It's the old John Henry vs. the machine contest – an emotional (and easy to oversimplify) idea, but one that also has real consequences for the bottom line of the store. A big store needs a way to keep track of the books it carries, but every store needs a way to make truly informed decisions. Every chain bookstore has a sophisticated computer system, often connecting the inventory of dozens of other stores that can ship you the one book you want immediately. But a good independent has people who can not only find the book you're looking for, but place in your hands (or in a good display space) the book you didn't know you wanted that might change your life. This is our primary asset as independents, and we can't afford to let it go to waste.

I believe the best bookstores will use the computerized inventory system as a tool in the hands of skilled booksellers, not as a substitute for them. I think a balance between the organizational potential of the electronic, and the passion and insight of the experiential, is the kind of balance that we should seek – as booksellers, and as humans.

But, as the Reading Rainbow guy always said, you don't have to take my word for it. Feel free to comment on the electronic vs. the biological approaches if you feel so moved. I'd love to hear your thoughts!


Quillhill said...

I use a computer for access to the internet when I need to order something special for someone, and for keeping track of finances. The inventory database is in my head, and the ordering system is in my heart.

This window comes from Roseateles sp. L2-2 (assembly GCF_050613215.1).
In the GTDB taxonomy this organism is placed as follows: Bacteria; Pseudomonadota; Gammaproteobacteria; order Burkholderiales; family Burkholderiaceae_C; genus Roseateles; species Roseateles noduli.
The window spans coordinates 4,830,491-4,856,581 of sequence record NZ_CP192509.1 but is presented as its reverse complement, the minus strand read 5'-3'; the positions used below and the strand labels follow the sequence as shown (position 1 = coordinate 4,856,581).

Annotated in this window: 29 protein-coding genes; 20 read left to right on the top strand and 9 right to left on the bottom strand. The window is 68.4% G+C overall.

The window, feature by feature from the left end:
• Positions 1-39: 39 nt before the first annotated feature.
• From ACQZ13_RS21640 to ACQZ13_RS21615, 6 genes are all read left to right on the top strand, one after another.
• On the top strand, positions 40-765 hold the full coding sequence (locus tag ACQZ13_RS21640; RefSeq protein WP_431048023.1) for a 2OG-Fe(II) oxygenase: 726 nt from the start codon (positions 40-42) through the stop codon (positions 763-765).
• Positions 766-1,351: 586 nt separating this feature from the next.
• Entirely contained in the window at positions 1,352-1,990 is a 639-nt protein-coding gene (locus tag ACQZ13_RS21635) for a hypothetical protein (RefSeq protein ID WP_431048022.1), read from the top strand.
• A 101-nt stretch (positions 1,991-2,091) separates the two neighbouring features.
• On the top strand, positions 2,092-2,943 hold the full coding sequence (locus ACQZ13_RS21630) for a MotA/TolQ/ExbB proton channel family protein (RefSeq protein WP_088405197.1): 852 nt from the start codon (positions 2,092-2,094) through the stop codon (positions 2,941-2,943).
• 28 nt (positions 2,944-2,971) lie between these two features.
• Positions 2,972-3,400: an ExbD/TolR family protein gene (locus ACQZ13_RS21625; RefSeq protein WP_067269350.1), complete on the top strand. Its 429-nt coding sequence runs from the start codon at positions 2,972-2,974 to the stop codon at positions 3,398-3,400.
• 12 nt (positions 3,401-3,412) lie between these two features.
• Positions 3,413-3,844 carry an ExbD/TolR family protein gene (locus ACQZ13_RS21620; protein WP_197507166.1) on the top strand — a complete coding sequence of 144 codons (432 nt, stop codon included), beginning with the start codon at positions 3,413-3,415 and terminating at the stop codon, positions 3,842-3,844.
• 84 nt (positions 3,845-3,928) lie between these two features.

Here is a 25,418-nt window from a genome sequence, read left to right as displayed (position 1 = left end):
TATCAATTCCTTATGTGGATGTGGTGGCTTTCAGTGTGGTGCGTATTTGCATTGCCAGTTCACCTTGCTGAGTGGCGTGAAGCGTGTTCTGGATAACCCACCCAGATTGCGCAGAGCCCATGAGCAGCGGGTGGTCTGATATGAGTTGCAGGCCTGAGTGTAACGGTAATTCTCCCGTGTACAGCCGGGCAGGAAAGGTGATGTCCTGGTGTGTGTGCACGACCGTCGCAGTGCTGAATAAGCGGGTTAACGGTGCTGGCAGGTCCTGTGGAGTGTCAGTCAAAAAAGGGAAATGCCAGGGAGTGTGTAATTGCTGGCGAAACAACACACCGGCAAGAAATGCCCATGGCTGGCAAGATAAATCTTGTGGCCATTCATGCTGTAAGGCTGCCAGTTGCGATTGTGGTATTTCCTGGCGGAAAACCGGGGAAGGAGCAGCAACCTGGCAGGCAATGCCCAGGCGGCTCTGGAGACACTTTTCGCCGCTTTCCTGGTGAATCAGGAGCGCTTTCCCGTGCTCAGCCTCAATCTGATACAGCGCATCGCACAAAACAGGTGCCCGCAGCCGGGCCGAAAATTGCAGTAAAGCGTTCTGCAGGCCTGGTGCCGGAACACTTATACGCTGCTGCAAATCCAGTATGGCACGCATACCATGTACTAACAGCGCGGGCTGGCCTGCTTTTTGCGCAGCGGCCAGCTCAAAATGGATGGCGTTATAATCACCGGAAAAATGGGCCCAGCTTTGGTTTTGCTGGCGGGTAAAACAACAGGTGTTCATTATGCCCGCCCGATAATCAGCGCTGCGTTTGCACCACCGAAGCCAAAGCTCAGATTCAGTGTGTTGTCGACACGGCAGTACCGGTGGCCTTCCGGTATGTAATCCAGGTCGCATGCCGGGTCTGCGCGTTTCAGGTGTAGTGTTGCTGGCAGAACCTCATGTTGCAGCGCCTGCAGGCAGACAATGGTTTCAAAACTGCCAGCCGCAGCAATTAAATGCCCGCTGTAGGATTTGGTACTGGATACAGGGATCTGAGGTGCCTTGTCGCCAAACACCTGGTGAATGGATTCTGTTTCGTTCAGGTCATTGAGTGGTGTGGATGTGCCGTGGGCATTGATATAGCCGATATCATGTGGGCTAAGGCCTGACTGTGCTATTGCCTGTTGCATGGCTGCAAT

Anonymous said...

Well -- at The Children's Bookstore, we were the very first paying customer for the Booklog inventory program, which was written by Jean Fishbeck who'd worked at a Left indie bookstore, and had been developed and piloted in conjunction with Women & Children First, one of the best indie bookstores in the country. The issue is exactly as you say: who's reading the reports and making decisions about them. In the case of what I'd say is appropriate use, it's the frontline booksellers who make all the decisions on buying, and they are simultaneously helping customers, checking the system (which doubles as a cash register) and placing orders (in my case, I place orders right from the computer that's also the cash register.) I HAVE gone for a couple of years with a screwed up database and thereby relied very heavily on the memories of the gang of us running our store, and I'm sure that we've got real blind spots: especially when it comes to books that simply don't excite us, but which our customers are buying although we're not paying much attention to them. At Eric Carle Museum I spend a lot of time pressing very strange books into peoples' hands -- but the Very Hungry Caterpillar Coloring Book -- which doesn't excite me at all (I like the original book; the coloring book bores me) regularly sells out from under my nose. I don't pay attention to it: I don't care about it: it's gone. Woops. So -- the computer helps me to remember the stuff I need to sell to subsidize my much more illogical handselling practice. (And it's this illogical stuff that the customers do remember about the store, even though every one of them is casually throwing the coloring book onto their stack of books.)